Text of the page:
Reflection on the ECA Reconciliation Symposium

When the words of Kev Carmody’s and Paul Kelly’s song ‘From little things big things grow’ echoed across the room of 300 people at the conclusion of the ECA’s Reconciliation Symposium, I knew things had changed. Changed for ECA, for the participants and just maybe changed for the early childhood sector.

When the ECA Reconciliation Advisory Group first envisaged a forum to bring together early childhood professionals from across the country to discuss the place of Reconciliation in the early childhood education context, we were unsure what to expect. While we were convinced of the need for such a conversation, it was not clear to us that others would commit to spend time and resources on such an endeavour. We were aware that many professionals struggle to engage with the ideas of Reconciliation let alone understand the nature and scope of appropriate curriculum decisions and were looking for answers. What was absolutely clear to us was that ECA needed to take our commitment to Reconciliation into the public domain. To invite others to think with us and a collection of wise thinkers about how we engage with one of Australia’s most important challenges.

What happened surprised and delighted us all.

There was a buzz of energy from the start. From my vantage point alongside my co-facilitator Jo Goodwin, I could see the connections being made and the conversations deepening. Participants, in tables of eight or so, who mostly stayed together over the two days, accepted our challenge to speak to each other about their own stories, their hopes and dilemmas, and to allow the ‘yarning’ to evolve.

After provocations from some of the most respected thinkers and advocates in this space including Tanya Hosch from the Recognise Campaign, Rivkah Nissim for the Racism It Stops With Me Campaign, Melissa Kirby Senior Education Officer in Western NSW and the education team from Reconciliation Australia, the participants responded to the BIG questions they raised. The participants grounded the discussions in their own experiences and made connections to the everyday work of early childhood education and care. Despite the rawness of the subject matter and our trepidation at ‘getting things wrong’ there was a subtle agreement that we would stick together and keep talking until relationships were formed, insights emerged and ways forward revealed themselves.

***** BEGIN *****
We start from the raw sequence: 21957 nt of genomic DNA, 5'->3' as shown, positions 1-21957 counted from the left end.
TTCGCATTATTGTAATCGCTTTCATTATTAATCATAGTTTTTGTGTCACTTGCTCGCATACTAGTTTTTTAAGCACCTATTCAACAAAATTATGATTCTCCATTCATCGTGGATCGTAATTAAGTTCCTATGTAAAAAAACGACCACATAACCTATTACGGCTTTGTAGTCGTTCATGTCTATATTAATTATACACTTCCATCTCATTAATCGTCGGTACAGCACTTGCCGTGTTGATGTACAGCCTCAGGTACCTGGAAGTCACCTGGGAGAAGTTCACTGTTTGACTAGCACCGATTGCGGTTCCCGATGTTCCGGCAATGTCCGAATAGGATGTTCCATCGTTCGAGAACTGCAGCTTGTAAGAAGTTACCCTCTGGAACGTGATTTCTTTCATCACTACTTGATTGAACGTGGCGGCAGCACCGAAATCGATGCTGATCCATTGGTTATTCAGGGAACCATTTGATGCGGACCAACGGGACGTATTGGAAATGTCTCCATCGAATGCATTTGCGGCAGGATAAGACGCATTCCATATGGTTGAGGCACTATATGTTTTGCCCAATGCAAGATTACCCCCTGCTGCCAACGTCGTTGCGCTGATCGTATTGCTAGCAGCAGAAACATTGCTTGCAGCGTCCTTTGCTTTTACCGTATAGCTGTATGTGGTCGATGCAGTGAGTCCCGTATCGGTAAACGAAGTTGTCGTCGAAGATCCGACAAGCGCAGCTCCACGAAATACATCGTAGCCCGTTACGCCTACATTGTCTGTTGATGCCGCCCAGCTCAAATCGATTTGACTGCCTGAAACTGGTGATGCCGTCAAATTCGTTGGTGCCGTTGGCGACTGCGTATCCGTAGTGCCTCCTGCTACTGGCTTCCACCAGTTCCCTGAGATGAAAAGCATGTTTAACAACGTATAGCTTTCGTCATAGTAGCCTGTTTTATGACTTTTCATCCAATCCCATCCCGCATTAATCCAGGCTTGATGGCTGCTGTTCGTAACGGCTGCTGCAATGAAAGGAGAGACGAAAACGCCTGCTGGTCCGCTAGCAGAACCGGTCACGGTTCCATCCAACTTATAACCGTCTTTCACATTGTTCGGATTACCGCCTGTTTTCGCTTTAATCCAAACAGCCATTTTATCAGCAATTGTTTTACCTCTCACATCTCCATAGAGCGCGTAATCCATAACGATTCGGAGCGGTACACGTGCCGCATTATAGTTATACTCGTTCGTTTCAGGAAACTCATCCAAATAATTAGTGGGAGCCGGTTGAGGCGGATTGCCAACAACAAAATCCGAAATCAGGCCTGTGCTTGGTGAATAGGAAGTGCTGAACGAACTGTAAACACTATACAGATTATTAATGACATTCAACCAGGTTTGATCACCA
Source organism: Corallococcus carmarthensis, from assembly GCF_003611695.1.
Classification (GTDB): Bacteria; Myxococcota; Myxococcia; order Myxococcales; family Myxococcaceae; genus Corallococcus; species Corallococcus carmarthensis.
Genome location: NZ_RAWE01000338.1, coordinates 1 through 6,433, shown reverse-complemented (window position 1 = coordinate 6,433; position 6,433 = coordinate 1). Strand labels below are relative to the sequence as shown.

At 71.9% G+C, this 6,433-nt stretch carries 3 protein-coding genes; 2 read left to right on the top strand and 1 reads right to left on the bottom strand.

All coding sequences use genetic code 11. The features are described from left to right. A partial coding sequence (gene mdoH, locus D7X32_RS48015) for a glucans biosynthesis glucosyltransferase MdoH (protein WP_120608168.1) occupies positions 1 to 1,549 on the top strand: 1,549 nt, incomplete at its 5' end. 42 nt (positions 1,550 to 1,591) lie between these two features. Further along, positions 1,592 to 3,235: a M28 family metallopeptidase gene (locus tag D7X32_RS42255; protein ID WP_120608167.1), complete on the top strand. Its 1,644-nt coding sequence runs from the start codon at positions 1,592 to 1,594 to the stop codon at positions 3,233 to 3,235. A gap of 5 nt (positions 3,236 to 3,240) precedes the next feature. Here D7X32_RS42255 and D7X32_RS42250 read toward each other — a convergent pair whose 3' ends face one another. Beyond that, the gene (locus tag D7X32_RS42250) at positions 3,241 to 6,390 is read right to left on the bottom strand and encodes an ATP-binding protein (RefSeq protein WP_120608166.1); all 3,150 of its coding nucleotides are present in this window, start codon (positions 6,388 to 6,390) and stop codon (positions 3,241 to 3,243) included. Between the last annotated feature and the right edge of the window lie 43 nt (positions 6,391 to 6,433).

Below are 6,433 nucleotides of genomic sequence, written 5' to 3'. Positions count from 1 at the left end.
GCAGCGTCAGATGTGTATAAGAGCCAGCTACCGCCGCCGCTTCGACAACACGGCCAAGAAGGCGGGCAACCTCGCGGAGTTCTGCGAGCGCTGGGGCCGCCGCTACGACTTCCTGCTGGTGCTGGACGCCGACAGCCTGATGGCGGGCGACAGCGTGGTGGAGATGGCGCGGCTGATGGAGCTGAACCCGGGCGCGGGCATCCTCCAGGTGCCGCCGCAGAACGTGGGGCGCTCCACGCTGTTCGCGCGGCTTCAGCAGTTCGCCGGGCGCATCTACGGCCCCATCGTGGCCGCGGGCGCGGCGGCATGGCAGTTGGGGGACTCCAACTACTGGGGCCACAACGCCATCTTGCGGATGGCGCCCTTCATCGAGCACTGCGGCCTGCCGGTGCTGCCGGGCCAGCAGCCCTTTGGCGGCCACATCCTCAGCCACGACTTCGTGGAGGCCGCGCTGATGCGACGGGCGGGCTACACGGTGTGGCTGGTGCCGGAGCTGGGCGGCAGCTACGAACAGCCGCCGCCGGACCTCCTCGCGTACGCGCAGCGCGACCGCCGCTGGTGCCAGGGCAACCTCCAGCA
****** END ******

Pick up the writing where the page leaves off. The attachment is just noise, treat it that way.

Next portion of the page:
In the end ECA received a powerful mandate to continue the work of Reconciliation and to stand with our fellow professionals and the broader community to progress our thinking. The participants shared a powerful moment of unity and discovered shared aspirations for education that transforms all our lives and the sector marked a moment in time—a line was drawn: our
curriculums and practices will honour our Indigenous heritage and the contemporary cultural identities of today so that the children of 2015 and beyond will never become, in the words of
Professor Mark Rose, ‘the disenfranchised’, they will know the story of Indigenous Australia.

Catharine Hydon
Early childhood consultant
Chair, ECA Reconciliation Advisory Group

Early Childhood Australia

Early Childhood Australia (ECA) has been a voice for young children since 1938. We are the peak early childhood advocacy organisation, acting in the interests of young children, their families and those in the early childhood field. ECA advocates to ensure quality, social justice and equity in all issues relating to the education and care of children aged birth to eight years.

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